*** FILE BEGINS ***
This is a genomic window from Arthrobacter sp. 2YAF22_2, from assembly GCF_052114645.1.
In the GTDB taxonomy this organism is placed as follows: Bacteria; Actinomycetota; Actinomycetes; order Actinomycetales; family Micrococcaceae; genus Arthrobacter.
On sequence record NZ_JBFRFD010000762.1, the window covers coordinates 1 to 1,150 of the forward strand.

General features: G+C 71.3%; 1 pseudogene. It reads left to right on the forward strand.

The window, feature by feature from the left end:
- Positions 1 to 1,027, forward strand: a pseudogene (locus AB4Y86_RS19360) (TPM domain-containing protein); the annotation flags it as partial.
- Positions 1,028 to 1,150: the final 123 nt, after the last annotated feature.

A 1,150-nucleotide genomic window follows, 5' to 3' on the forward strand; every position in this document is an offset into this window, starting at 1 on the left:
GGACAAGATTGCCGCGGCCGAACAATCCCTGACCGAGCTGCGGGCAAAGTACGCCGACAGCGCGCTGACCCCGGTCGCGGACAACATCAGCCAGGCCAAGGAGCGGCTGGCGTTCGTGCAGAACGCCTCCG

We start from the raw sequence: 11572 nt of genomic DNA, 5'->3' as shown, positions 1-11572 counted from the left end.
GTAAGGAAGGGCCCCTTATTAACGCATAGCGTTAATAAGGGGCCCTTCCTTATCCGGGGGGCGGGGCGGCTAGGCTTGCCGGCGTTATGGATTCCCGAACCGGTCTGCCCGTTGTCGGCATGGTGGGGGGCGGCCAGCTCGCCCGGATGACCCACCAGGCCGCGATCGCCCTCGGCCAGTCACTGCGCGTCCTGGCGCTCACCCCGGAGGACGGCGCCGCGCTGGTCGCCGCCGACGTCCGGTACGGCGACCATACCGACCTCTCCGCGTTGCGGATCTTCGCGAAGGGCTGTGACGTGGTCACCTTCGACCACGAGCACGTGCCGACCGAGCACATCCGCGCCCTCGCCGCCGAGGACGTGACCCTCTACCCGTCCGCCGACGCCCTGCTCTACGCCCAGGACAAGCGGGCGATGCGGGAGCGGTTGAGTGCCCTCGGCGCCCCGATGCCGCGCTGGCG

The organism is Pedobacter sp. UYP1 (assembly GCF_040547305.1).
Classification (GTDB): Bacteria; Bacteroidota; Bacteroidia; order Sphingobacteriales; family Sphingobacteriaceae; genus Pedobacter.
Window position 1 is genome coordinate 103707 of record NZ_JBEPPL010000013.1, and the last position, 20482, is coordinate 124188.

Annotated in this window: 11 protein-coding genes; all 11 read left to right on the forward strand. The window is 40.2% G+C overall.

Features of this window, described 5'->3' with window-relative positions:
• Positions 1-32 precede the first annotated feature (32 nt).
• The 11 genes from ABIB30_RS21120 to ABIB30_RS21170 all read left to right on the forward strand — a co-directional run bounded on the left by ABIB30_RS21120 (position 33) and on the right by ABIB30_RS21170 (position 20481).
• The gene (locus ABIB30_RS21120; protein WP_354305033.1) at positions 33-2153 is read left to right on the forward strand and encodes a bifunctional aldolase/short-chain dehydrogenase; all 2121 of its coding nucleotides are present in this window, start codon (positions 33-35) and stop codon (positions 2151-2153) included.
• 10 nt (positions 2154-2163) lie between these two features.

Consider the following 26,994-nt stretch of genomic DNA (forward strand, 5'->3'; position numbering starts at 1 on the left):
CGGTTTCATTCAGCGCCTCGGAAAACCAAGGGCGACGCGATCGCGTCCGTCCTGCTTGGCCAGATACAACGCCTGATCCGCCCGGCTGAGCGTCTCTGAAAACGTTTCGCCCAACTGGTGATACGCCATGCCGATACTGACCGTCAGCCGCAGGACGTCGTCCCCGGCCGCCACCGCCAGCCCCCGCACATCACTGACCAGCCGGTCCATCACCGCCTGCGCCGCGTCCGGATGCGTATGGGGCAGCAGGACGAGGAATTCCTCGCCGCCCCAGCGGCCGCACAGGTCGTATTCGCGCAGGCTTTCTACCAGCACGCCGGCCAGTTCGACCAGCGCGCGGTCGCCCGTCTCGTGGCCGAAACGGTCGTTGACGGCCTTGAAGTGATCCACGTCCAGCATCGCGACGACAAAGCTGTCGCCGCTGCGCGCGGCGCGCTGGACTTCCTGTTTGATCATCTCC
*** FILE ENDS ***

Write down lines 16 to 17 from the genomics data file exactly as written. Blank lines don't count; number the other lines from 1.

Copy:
Features of this window, described 5'->3' with window-relative positions:
• Positions 1-32 precede the first annotated feature (32 nt).